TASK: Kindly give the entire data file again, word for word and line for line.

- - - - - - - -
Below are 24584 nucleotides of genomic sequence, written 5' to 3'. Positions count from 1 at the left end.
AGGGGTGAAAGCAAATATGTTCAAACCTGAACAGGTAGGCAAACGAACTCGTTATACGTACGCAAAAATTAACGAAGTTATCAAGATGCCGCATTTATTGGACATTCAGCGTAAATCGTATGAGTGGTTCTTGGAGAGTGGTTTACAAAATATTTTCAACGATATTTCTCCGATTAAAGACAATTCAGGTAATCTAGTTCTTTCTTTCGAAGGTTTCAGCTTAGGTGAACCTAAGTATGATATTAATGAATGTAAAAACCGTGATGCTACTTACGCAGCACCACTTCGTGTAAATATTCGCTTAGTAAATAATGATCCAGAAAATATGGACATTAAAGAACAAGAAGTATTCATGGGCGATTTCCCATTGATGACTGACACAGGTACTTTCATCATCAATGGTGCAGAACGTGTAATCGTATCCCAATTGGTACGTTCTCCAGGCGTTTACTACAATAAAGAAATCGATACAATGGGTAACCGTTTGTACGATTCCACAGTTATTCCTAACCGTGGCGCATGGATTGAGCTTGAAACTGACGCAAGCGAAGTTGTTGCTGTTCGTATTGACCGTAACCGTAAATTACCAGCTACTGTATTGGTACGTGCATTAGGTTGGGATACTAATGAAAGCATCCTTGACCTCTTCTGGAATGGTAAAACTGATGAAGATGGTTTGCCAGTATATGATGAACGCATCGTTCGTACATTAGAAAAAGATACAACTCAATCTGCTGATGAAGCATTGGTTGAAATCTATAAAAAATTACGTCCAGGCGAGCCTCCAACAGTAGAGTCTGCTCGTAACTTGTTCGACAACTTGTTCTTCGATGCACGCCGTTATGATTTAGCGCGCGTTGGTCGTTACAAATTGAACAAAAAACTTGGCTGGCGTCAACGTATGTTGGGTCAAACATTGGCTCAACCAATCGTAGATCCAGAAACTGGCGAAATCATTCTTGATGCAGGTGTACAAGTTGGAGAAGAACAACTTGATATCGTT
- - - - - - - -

Below are 24584 nucleotides of genomic sequence, written 5' to 3'. Positions count from 1 at the left end.
AGGGGTGAAAGCAAATATGTTCAAACCTGAACAGGTAGGCAAACGAACTCGTTATACGTACGCAAAAATTAACGAAGTTATCAAGATGCCGCATTTATTGGACATTCAGCGTAAATCGTATGAGTGGTTCTTGGAGAGTGGTTTACAAAATATTTTCAACGATATTTCTCCGATTAAAGACAATTCAGGTAATCTAGTTCTTTCTTTCGAAGGTTTCAGCTTAGGTGAACCTAAGTATGATATTAATGAATGTAAAAACCGTGATGCTACTTACGCAGCACCACTTCGTGTAAATATTCGCTTAGTAAATAATGATCCAGAAAATATGGACATTAAAGAACAAGAAGTATTCATGGGCGATTTCCCATTGATGACTGACACAGGTACTTTCATCATCAATGGTGCAGAACGTGTAATCGTATCCCAATTGGTACGTTCTCCAGGCGTTTACTACAATAAAGAAATCGATACAATGGGTAACCGTTTGTACGATTCCACAGTTATTCCTAACCGTGGCGCATGGATTGAGCTTGAAACTGACGCAAGCGAAGTTGTTGCTGTTCGTATTGACCGTAACCGTAAATTACCAGCTACTGTATTGGTACGTGCATTAGGTTGGGATACTAATGAAAGCATCCTTGACCTCTTCTGGAATGGTAAAACTGATGAAGATGGTTTGCCAGTATATGATGAACGCATCGTTCGTACATTAGAAAAAGATACAACTCAATCTGCTGATGAAGCATTGGTTGAAATCTATAAAAAATTACGTCCAGGCGAGCCTCCAACAGTAGAGTCTGCTCGTAACTTGTTCGACAACTTGTTCTTCGATGCACGCCGTTATGATTTAGCGCGCGTTGGTCGTTACAAATTGAACAAAAAACTTGGCTGGCGTCAACGTATGTTGGGTCAAACATTGGCTCAACCAATCGTAGATCCAGAAACTGGCGAAATCATTCTTGATGCAGGTGTACAAGTTGGAGAAGAACAACTTGATATCGTT